College Humor claims to have an AI written script for the Game of Thrones finale. It’s funny to watch and reads like it was written by a bot. However, without a link to any documentation or source code, we will have to take it on faith that it’s a product of AI or random typing (like the actual GoT finale).
Here are some interesting thoughts from a frequent (and I do mean frequent) contributor to Towards Data Science. An article on Data Science once a week? I need to up my game from monthly to daily!
In any case, here are the five takeaways from a year of weekly data science writing are:
- You can learn everything you need to know to be successful in data science without formal instruction
- Data science is driven by curiosity
- Consistency is the most critical factor for improvement in any pursuit
- Data science is empirical: instead of relying on proven best methods, you have to experiment to figure out what works
- Writing about data science — or anything —is a mutually beneficial relationship as it benefits you and the entire community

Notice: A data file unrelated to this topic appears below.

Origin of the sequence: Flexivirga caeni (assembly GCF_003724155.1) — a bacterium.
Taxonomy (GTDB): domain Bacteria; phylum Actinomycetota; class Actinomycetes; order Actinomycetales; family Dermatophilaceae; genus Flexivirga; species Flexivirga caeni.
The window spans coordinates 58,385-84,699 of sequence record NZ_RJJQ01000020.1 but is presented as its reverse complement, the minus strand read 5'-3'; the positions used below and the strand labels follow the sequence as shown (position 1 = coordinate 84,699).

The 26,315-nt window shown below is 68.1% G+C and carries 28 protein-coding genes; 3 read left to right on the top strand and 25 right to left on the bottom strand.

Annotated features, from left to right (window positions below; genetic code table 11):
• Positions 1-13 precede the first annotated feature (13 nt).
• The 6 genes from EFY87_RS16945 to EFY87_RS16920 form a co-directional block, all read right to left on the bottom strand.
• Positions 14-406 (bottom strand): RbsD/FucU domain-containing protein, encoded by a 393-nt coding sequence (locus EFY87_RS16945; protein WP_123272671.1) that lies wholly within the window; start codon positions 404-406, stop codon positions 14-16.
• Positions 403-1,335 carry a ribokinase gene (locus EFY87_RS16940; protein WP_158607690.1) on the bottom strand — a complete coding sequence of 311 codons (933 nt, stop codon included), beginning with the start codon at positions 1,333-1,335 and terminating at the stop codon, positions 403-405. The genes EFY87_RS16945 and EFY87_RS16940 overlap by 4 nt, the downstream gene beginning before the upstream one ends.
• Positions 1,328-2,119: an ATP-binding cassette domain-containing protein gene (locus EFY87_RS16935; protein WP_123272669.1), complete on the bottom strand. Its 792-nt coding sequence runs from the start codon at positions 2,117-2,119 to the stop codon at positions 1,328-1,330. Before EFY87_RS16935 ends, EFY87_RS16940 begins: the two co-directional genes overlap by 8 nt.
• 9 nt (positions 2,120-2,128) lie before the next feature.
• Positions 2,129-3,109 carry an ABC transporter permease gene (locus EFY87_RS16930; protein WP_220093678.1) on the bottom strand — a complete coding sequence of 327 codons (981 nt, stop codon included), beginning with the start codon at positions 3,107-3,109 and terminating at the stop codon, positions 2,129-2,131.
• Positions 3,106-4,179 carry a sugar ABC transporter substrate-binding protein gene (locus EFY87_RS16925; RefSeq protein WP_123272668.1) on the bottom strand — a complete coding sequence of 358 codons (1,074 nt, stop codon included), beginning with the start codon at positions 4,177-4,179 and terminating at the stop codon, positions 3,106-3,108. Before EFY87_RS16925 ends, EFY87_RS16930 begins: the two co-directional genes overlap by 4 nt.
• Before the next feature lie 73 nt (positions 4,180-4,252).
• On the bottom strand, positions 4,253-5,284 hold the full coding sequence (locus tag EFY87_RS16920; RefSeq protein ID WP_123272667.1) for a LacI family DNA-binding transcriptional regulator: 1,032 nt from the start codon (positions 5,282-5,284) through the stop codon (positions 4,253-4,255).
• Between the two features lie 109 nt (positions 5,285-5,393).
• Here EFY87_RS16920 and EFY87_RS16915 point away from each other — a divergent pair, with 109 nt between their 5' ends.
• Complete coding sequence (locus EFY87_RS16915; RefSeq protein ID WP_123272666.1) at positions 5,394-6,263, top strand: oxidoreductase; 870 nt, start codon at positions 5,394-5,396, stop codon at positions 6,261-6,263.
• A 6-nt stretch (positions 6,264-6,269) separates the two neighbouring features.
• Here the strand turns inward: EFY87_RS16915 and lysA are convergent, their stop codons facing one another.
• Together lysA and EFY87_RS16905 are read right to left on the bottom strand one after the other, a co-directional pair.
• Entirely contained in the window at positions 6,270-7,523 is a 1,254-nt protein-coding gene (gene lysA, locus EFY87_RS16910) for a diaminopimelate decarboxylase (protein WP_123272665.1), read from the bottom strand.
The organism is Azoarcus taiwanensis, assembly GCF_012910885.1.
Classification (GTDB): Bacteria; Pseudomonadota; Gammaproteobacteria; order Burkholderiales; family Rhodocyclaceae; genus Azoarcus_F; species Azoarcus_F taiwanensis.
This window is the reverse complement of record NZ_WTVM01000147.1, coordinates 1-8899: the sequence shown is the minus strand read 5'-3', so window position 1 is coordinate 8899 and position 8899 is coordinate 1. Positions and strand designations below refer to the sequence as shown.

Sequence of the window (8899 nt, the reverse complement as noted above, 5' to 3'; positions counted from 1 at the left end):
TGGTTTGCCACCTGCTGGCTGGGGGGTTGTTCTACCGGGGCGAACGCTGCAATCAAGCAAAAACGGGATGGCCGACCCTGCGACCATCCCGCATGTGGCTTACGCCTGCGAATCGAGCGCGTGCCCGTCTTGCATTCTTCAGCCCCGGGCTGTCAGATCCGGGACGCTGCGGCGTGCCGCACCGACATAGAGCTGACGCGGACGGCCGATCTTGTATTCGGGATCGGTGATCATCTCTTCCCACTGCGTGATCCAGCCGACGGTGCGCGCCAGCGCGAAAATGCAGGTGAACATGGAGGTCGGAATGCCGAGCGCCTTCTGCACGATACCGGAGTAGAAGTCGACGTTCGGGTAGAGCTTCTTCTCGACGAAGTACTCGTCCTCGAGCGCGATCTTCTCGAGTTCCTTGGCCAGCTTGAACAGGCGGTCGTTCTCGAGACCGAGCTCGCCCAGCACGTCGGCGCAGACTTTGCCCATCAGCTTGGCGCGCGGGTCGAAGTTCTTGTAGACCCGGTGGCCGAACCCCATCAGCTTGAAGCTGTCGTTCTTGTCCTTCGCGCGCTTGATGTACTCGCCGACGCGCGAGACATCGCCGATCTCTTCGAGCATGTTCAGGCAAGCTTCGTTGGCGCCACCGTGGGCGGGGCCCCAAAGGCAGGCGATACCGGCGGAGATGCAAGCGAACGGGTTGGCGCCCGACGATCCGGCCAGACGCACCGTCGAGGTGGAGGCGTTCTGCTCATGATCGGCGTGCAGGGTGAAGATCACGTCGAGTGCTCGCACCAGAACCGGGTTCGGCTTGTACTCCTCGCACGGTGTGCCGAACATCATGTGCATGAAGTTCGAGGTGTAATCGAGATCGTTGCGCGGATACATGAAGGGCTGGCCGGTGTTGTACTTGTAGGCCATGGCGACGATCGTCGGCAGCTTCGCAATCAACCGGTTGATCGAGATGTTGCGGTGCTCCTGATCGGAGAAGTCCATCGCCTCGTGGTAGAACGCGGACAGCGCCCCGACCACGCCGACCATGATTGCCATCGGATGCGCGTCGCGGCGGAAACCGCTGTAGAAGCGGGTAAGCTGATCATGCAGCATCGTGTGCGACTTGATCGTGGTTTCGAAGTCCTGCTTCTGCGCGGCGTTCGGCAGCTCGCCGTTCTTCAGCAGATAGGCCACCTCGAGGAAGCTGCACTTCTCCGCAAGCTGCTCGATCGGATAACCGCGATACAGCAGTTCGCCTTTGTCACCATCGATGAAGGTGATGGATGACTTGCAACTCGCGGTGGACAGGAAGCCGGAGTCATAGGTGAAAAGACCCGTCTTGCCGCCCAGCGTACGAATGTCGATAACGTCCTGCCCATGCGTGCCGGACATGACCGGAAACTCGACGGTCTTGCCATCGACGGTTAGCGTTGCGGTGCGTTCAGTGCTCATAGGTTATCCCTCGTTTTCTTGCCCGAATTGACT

Not long ago, I thought that my days writing research papers were behind me. Since getting into data science, that seems like a faulty assumption. While the field has definitely left the academic sphere and taken off in the public and commercial space, the field still has a heavy accent on academia. There are even data science conferences that require a paper be published before you can submit a talk.
Fortunately for me, Siraj Raval share his tips on how to write a research paper.
As many of you know, I have had a regular column in MSDN Magazine on UWP development for the past 18 months. However, today I am excited to announce that the column will now shift focus to Data Science, AI, and Machine Learning. This is a natural progression, given the direction of FranksWorld.com and the Data Driven podcast.
I’m even more excited to announce that the new column, called “Artificially Intelligent” is now available as of the October issue, which is online now.
Here’s a sample:
Over the last 10 years, the focus of many developer and IT organizations was the capture and storage of Big Data. During that time, the notion of what a “large” database size was grew in orders of magnitude from terabytes to petabytes. Now, in 2017, the rush is on to find insights, trends and predictions of the future based on the information buried in these large data stores. Combined with recent advancements in AI research, cloud-based analytics tools and ML algorithms, these large data stores can not only be mined, but monetized.